You can file your claim online along with attachments such as receipts. FEP has translators who can read Thai if necessary. Claims are usually processed within 30 days or less. So when you must pay upfront for any of your medical needs using an American credit card, you'll likely get your reimbursement before your card payment is due.

Best to contact FEP before you leave the US for all your questions.

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Posted (edited)

When you get the retirement visa from the Thai embassy in the US it will be a multiple entry visa for the first year.  So you can leave and come back in that year no problem.  After that if you get a 1 year extension from immigration in Thailand it will cost your 1,900 baht each.  For an additional 3,800 baht each you can get multiple entry again.  But if you are only leaving once or twice a year it is cheaper to get a single use reentry, 1,000 baht each.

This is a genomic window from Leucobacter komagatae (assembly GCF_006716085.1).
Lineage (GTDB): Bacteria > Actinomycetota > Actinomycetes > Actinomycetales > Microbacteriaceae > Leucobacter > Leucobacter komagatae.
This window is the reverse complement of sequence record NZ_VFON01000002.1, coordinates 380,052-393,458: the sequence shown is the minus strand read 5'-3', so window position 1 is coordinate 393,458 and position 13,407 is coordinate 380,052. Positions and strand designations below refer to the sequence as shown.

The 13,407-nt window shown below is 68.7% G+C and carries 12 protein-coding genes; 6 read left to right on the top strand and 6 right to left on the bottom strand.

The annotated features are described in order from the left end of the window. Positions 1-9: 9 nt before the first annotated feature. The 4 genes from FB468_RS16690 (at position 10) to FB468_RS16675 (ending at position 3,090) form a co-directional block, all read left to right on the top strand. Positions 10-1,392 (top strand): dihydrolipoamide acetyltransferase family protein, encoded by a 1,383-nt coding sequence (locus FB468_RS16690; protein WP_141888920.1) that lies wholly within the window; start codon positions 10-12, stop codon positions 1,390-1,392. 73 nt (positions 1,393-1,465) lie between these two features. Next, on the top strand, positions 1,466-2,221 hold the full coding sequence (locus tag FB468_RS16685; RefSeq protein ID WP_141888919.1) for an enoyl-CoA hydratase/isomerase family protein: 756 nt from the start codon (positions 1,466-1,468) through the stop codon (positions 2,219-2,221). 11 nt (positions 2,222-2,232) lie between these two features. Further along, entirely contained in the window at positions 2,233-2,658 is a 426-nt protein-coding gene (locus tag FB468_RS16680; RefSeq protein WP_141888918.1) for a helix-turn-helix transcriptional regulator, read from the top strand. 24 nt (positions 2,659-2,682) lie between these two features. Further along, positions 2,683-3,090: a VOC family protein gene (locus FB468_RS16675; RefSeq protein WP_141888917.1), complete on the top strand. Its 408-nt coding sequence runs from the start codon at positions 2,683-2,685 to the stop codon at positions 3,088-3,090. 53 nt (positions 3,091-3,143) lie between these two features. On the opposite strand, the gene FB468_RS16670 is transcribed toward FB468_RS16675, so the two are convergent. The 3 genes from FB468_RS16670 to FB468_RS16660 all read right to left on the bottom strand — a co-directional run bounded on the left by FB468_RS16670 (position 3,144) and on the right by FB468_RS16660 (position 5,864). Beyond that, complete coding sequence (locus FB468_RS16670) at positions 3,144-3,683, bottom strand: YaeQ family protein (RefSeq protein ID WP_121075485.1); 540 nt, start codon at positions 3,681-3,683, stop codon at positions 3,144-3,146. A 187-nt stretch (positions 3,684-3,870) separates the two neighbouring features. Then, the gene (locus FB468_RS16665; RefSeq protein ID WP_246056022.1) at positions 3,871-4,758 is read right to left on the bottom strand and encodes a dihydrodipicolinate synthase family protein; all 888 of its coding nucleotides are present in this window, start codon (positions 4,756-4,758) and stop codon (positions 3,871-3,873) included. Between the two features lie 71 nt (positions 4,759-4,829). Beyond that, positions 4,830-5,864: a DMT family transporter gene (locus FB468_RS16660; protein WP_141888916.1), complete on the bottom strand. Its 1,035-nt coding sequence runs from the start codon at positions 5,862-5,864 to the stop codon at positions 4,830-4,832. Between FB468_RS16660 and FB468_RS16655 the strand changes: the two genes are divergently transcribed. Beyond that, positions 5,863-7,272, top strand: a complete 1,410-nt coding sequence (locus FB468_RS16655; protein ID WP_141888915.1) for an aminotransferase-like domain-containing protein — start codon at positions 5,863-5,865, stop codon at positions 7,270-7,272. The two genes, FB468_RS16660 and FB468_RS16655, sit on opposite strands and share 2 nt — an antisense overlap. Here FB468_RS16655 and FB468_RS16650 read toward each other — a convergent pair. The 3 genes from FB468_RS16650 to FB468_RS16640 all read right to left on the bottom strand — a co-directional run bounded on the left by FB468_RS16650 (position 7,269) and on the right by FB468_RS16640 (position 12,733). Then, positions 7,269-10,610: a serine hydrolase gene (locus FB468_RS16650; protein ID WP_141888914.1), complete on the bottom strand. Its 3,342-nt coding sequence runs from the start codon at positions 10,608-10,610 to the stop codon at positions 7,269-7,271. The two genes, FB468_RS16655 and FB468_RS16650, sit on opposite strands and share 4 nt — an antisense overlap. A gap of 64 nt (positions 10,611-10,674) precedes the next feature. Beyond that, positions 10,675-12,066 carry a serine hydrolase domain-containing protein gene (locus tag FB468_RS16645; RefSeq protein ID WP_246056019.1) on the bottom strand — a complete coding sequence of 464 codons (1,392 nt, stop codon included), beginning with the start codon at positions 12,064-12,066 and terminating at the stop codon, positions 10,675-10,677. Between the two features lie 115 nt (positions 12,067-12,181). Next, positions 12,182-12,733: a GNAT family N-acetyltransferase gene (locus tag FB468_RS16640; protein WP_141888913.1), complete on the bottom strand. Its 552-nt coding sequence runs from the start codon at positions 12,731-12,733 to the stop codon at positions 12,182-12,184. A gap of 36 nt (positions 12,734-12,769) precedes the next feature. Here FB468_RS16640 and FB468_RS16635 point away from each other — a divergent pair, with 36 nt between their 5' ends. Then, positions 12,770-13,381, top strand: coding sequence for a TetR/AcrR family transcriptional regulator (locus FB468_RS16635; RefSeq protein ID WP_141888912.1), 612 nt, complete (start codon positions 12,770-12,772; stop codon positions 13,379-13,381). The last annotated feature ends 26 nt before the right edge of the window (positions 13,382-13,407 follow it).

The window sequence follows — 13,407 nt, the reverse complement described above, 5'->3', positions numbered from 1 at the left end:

As far as medical you can go to a government hospital here and see a doctor for about $1.50.  I recently had a growth removed from my back at the local hospital, outpatient, and the total cost including medicine to take home was about $23.  Private hospitals here are more expensive, some much more so such Bangkok Hospital, but more likely to take your insurance IF it covers you living here.  There is insurance you can buy here from companies such as BUPA that are pretty cheap for coverage just in Thailand.  But they will exclude lots of stuff for preexisting conditions. 

Edited by rwill